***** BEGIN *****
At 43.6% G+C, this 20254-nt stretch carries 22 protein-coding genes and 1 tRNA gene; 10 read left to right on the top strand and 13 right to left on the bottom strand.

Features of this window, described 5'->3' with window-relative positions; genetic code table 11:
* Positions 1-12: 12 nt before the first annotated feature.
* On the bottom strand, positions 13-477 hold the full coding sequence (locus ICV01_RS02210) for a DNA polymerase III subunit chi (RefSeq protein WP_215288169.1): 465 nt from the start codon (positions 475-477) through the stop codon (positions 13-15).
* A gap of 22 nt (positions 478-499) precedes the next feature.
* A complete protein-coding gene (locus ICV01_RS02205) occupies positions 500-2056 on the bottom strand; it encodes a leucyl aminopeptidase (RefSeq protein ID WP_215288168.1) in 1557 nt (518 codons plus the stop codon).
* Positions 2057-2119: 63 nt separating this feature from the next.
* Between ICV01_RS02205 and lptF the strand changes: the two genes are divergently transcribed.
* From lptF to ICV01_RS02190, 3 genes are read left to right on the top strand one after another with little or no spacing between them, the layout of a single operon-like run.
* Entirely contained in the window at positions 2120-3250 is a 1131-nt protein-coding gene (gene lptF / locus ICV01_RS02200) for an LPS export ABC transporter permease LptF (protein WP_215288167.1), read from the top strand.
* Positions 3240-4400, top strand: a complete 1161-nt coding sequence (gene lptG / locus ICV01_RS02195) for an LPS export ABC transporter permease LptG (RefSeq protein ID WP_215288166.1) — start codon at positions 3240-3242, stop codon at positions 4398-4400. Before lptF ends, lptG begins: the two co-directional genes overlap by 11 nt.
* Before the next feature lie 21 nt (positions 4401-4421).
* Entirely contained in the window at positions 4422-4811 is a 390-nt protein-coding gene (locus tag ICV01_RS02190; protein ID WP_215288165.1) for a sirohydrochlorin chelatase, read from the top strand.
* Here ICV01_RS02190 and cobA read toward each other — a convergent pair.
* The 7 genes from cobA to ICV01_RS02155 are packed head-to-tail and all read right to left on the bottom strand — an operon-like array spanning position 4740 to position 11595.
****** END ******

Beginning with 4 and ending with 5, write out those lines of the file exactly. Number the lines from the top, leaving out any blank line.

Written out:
* On the bottom strand, positions 13-477 hold the full coding sequence (locus ICV01_RS02210) for a DNA polymerase III subunit chi (RefSeq protein WP_215288169.1): 465 nt from the start codon (positions 475-477) through the stop codon (positions 13-15).
* A gap of 22 nt (positions 478-499) precedes the next feature.